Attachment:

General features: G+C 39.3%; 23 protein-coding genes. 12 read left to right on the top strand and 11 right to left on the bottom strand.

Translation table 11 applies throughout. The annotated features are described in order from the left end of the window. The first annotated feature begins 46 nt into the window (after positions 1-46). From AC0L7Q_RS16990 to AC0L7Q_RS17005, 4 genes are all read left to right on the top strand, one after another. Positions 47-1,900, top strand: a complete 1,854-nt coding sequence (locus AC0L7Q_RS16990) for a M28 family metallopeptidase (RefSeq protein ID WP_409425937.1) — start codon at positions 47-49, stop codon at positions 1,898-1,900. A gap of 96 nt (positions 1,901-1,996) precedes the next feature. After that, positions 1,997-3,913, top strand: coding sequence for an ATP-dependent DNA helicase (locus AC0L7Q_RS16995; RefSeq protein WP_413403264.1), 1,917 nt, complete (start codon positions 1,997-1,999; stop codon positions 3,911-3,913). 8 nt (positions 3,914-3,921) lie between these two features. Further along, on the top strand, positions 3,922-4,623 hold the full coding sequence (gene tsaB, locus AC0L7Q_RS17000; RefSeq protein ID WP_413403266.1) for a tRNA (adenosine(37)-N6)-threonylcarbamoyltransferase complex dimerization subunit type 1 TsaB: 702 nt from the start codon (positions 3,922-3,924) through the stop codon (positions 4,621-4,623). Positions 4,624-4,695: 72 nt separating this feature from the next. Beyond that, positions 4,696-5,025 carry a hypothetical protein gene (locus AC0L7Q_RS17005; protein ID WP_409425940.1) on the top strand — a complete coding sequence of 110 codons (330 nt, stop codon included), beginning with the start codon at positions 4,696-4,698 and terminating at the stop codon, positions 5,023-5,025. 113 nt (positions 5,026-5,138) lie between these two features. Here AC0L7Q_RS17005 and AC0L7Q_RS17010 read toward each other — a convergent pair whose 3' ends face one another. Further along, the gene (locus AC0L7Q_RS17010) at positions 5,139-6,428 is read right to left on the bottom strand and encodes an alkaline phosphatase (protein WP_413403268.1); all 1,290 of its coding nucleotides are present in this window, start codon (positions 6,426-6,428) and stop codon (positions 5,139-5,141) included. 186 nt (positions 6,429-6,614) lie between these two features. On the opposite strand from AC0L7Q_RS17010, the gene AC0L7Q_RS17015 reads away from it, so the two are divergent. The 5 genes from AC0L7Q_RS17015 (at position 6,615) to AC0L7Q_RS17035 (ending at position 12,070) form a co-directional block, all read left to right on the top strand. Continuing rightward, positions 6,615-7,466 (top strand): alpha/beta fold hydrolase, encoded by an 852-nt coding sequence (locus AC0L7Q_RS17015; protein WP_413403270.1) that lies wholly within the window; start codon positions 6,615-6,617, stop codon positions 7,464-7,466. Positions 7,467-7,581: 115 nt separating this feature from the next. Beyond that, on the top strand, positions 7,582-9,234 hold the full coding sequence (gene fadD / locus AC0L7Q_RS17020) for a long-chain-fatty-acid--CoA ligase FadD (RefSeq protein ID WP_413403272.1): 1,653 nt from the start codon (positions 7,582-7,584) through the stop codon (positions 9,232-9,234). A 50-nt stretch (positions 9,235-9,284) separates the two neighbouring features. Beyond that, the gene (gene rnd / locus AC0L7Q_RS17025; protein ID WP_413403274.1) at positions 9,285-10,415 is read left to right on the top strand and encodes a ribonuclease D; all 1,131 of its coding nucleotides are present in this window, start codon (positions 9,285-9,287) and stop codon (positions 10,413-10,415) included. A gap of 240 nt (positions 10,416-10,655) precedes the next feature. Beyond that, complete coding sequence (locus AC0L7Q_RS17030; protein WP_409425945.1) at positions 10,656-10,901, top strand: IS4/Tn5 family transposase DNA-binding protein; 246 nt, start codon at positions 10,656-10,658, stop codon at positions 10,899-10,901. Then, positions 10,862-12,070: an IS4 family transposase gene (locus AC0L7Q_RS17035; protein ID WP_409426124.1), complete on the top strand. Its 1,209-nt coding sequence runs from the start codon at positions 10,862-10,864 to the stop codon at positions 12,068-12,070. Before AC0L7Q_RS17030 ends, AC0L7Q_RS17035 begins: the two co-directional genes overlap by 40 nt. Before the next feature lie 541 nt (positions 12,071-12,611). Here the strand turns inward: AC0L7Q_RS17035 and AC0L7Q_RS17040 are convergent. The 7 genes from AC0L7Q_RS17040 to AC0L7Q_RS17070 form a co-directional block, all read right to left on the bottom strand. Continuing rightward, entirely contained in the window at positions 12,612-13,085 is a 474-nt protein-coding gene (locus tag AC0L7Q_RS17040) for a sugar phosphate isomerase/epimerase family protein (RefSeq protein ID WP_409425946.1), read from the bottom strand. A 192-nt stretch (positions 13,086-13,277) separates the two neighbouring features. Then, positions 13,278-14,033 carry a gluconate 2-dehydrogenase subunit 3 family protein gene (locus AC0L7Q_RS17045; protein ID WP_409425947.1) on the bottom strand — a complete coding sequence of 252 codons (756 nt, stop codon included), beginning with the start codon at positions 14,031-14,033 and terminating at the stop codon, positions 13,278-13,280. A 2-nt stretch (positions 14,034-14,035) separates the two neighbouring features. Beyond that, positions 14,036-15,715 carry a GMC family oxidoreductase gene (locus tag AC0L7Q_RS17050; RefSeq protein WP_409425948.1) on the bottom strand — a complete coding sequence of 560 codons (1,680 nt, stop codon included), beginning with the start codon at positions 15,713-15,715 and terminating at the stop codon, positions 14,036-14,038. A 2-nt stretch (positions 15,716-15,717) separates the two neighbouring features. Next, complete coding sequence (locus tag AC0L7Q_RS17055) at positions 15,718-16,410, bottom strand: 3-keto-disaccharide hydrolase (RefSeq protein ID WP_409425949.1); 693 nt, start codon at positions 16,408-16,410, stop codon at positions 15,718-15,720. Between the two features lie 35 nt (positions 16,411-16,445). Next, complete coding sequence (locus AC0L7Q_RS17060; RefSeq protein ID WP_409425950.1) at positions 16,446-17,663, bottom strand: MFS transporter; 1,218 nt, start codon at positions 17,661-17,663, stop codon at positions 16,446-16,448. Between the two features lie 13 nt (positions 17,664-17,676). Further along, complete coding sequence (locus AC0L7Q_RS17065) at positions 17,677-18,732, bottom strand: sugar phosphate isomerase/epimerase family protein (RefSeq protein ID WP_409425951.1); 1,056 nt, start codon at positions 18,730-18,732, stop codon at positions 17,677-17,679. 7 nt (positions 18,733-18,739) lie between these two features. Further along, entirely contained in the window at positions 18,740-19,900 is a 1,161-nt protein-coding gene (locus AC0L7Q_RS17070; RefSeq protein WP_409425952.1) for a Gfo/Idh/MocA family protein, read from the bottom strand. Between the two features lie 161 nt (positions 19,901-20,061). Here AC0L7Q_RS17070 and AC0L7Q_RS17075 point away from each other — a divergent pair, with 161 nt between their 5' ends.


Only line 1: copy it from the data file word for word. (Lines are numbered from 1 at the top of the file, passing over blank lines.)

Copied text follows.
General features: G+C 39.3%; 23 protein-coding genes. 12 read left to right on the top strand and 11 right to left on the bottom strand.